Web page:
Wisdom over time …
In my latest foray into web design, I decided to build my own WordPress.org site. I’d had some experience with WordPress and found it easy to use, I thought I’d give it a go. WordPress.org is a different beast however. While I would highly recommend it for creating your website, be prepared to either immerse yourself in learning or get someone to do help you!
Determined not to revisit past mistakes, I made the call early. I invested time in talking to fellow business owners and friends until I found the perfect designer.
Sarah from A Lined Design. Hope she doesn’t mind me giving her a shout out!
What I love about Sarah, and what I have learned along the way in this process; work with someone who gets you and the design process will be a dream. It goes without saying that choosing a good designer is important.
A good designer …
Top tips for picking the right designer:
- Find a designer that listens;
- Your designer should understand your vision without imposing theirs, but should also be happy to offer an opinion;
- A good designer will ask you to set out your expectations for your website and then provide you with a written job brief up front. This forms part of the contract between you. The brief sets out what is involved in the job; plus the expectations for both their part of the job and yours. It also sets out a timeframe for completion;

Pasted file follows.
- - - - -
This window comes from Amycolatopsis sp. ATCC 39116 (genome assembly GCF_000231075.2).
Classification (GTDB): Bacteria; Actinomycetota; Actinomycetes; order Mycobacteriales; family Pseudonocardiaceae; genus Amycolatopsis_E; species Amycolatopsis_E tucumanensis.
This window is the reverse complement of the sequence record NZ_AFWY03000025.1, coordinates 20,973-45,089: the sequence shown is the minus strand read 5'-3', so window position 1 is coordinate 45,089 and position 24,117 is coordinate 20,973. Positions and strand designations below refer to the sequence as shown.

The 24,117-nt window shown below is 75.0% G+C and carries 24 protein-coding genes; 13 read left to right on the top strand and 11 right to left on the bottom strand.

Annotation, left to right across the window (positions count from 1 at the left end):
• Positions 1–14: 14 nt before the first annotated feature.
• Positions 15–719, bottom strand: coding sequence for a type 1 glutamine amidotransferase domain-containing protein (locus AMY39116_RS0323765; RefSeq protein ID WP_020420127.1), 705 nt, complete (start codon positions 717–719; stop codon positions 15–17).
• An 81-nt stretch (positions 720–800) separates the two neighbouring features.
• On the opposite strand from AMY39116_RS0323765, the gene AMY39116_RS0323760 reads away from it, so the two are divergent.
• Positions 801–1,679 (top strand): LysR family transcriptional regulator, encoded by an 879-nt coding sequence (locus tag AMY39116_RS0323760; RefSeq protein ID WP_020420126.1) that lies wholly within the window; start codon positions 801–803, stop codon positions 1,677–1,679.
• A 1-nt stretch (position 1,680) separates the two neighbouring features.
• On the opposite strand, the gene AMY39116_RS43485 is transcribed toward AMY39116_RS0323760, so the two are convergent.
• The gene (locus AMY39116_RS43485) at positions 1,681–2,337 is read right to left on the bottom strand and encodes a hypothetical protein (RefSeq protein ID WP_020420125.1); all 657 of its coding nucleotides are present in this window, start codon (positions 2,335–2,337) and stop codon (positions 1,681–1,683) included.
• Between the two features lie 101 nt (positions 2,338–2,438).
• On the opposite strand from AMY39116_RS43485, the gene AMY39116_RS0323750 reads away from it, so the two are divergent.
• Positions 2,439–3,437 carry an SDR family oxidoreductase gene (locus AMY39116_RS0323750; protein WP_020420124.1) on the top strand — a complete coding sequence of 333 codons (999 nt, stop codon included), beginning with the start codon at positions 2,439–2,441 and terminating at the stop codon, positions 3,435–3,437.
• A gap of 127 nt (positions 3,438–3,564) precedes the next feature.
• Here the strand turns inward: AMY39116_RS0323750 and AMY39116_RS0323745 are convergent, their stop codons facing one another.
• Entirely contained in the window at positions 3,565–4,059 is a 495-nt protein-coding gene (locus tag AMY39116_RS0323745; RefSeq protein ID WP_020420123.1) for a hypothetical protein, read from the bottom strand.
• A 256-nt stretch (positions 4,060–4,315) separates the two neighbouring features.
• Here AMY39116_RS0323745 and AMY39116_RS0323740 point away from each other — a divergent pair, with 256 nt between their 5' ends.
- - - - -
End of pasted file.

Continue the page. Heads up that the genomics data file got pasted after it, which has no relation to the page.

- Any designer pitching for your job should provide a detailed quote. The quote should set out what’s included in the job and what’s extra; including hourly rates for any additional work performed;
- Quality designers work professionally, quickly and always with the brief in mind, making suggestions to ensure your brand message is consistent and comes across clearly;
- You designer should test and retest your site to make sure it all works, and be happy to fix things that aren’t working;
- Most importantly employ someone who makes the process easy to understand and fun! Never feel silly for not understanding how coding works, you’re not a professional designer!